12. Regina, if you experience all that in a corset, there is something horrendously wrong with the way the corset fits you, or you are lacing completely irresponsibly.

    Corsets should not hurt. If they do hurt, you are doing something wrong. It’s no different than trying to squeeze size 7 feet into size 5 shoes, or wearing brand new shoes for 2 days straight and then getting blisters. You are doing something wrong.

    I am perfectly comfortable in a well-made corset. Fizzy drinks tend to make me feel a bit bubbly while laced, but otherwise, I don’t really compromise anything. I can eat just as much as I did before. I just can’t gorge myself on a massive food binge. And since when is binging a good thing? I can eat a sensible meal in a corset.

    I can breathe just fine. It is likely corsets reduce the max capacity of the lungs by about 10%, but you only use about 15% of your lungs while doing most normal activities. You are unlikely to notice the impairment unless you’re running a marathon. Opera singers often wear corsets to help them project. Obviously it’s not impairing their breathing much.

    Women giving birth in the 19th and early 20th centuries mostly died of infection, because the living quarters of the poor were absolutely filthy. Are you going to tell me corsets cause germs? That’s like rubes who believe demons cause mental illness.

    And if you are so worried about your organs moving, you had better never get pregnant. For that matter, don’t ever move again.

    Your organs are highly mobile, and they move every time you eat or bend or do yoga. They move a LOT when you are pregnant — much more than any corset could ever move them. In fact, the inter-abdominal pressure of pregnancy much higher than that of a corset. If your organs didn’t move, you wouldn’t be able to bend at the waist.

    Most Victorian women laced themselves about 2 to 3 inches, which is a pretty mild reduction, and some people can comfortably achieve that the very first time they wear a corset. It is not particularly taxing on the body.

    In fact, we still use corsets for medical purposes even now. Back braces are likely to have a very corset-like effect, and may even be sold as corset braces (in order to get good corrective posture, they must be tight enough to displace some fatty tissue — thus, a corset effect).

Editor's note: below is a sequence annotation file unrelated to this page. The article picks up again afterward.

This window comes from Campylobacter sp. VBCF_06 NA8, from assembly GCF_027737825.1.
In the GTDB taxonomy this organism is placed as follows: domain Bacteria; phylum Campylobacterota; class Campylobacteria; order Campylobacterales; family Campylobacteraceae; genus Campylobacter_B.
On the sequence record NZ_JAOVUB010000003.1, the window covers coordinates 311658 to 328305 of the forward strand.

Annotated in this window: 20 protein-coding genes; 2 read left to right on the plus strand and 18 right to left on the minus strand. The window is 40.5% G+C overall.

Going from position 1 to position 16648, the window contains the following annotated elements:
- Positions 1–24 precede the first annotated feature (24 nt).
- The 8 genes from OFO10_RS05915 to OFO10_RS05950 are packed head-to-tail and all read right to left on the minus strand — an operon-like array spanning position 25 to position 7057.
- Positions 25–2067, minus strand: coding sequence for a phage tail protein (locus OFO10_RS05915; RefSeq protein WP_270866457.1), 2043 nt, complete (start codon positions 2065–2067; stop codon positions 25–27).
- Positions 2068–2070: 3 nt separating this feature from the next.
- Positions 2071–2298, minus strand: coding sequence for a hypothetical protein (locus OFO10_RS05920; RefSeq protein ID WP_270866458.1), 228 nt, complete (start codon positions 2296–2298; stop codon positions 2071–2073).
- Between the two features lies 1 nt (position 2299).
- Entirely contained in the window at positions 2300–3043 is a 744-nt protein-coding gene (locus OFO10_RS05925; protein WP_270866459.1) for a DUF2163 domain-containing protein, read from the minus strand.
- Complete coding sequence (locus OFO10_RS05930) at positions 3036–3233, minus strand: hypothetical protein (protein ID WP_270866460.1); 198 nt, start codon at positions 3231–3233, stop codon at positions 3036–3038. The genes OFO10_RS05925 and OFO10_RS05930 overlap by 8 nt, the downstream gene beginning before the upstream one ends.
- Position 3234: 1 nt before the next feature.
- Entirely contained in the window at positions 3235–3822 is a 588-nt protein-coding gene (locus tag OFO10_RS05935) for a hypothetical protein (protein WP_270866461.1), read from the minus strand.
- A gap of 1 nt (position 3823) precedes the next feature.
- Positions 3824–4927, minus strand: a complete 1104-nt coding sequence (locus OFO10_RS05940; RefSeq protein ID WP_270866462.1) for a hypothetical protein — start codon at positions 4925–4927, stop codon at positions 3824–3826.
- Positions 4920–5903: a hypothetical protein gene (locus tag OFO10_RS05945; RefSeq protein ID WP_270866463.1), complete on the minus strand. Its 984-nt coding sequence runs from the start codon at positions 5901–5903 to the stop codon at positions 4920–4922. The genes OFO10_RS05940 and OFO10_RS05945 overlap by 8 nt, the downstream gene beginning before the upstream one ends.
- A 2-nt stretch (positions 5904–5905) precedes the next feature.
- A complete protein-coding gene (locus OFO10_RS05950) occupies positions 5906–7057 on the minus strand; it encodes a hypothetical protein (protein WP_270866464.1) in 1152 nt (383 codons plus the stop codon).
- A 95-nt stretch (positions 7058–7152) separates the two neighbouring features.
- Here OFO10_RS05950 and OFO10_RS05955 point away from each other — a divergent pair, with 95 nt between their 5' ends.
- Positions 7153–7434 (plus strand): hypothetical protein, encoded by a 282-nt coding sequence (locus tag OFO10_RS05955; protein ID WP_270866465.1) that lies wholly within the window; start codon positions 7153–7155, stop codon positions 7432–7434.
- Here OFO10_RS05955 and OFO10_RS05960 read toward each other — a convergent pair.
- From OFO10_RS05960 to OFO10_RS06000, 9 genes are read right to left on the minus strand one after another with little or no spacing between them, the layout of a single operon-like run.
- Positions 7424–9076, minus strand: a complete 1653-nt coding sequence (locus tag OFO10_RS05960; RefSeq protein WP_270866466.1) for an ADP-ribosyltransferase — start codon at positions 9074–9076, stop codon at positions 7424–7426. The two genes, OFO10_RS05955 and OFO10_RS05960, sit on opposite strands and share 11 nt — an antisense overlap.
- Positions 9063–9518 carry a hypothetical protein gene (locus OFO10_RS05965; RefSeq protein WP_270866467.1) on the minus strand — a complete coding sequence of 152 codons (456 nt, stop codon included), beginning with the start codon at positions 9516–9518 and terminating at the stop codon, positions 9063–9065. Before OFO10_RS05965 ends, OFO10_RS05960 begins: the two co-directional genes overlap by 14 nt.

Please don’t misinform people based on your own poor practices. Any tightlacer in the world would tell you that whatever you are doing to yourself is extremely irresponsible, if it makes you feel so bad. Corseting should never hurt or impair you. Loosen your laces, or find one that fits you better.

  13. I’m a bit late in coming across this page. What you say is true insofar as if the corset is hurting and causing you to faint, you’re doing something wrong. But the fact remains that many women did do something wrong…they aspired to a waist size that was abnormal for the average human in order to be fashionable. A lot of them used the corset unwisely, just as many women and girls now follow fashion styles that are harmful…such as extremely high heels that shorten the Achilles tendon, can cause falls that sprain or even break ankles, and they wear shoes that are too narrow across the toes and end up with deformed feet from bunions.

    Just as true as the corset, when used properly, is not harmful is the fact that an awful lot of people don’t do things properly when it comes to following society and fashion. The question I have is why wear things that constrict and change the body shape, why bake in a tanning booth in spite of the proof that tanning booths cause skin damage the same way the sun does, and so on for the sake of appearance while most everyone keeps going on about how real beauty is inside, in the personality and in our actions, not our looks? It does seem rather hypocritical.